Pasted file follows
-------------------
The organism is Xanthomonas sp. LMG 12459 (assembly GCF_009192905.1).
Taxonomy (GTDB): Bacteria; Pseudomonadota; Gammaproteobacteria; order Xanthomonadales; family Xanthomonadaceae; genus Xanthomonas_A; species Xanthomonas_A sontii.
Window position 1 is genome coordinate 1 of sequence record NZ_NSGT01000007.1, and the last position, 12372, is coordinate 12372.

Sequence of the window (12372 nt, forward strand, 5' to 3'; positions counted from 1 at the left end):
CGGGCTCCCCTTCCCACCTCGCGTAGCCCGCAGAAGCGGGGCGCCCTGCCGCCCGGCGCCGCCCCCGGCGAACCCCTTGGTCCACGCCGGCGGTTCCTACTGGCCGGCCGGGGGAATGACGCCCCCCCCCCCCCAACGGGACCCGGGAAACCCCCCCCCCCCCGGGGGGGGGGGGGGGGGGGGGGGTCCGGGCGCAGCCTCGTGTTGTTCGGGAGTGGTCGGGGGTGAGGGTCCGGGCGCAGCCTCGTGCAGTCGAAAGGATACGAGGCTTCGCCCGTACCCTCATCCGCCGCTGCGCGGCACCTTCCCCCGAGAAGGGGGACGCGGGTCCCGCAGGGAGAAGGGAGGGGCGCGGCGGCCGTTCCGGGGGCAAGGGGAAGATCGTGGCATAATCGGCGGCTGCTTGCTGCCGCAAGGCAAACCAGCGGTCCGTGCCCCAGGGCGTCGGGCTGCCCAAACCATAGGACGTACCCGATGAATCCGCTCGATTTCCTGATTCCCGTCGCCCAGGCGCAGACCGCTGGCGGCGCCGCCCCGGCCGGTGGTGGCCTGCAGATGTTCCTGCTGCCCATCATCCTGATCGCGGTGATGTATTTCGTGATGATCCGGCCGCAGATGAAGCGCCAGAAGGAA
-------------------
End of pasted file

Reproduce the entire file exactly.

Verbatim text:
The organism is Xanthomonas sp. LMG 12459 (assembly GCF_009192905.1).
Taxonomy (GTDB): Bacteria; Pseudomonadota; Gammaproteobacteria; order Xanthomonadales; family Xanthomonadaceae; genus Xanthomonas_A; species Xanthomonas_A sontii.
Window position 1 is genome coordinate 1 of sequence record NZ_NSGT01000007.1, and the last position, 12372, is coordinate 12372.

Sequence of the window (12372 nt, forward strand, 5' to 3'; positions counted from 1 at the left end):
CGGGCTCCCCTTCCCACCTCGCGTAGCCCGCAGAAGCGGGGCGCCCTGCCGCCCGGCGCCGCCCCCGGCGAACCCCTTGGTCCACGCCGGCGGTTCCTACTGGCCGGCCGGGGGAATGACGCCCCCCCCCCCCCAACGGGACCCGGGAAACCCCCCCCCCCCCGGGGGGGGGGGGGGGGGGGGGGGTCCGGGCGCAGCCTCGTGTTGTTCGGGAGTGGTCGGGGGTGAGGGTCCGGGCGCAGCCTCGTGCAGTCGAAAGGATACGAGGCTTCGCCCGTACCCTCATCCGCCGCTGCGCGGCACCTTCCCCCGAGAAGGGGGACGCGGGTCCCGCAGGGAGAAGGGAGGGGCGCGGCGGCCGTTCCGGGGGCAAGGGGAAGATCGTGGCATAATCGGCGGCTGCTTGCTGCCGCAAGGCAAACCAGCGGTCCGTGCCCCAGGGCGTCGGGCTGCCCAAACCATAGGACGTACCCGATGAATCCGCTCGATTTCCTGATTCCCGTCGCCCAGGCGCAGACCGCTGGCGGCGCCGCCCCGGCCGGTGGTGGCCTGCAGATGTTCCTGCTGCCCATCATCCTGATCGCGGTGATGTATTTCGTGATGATCCGGCCGCAGATGAAGCGCCAGAAGGAA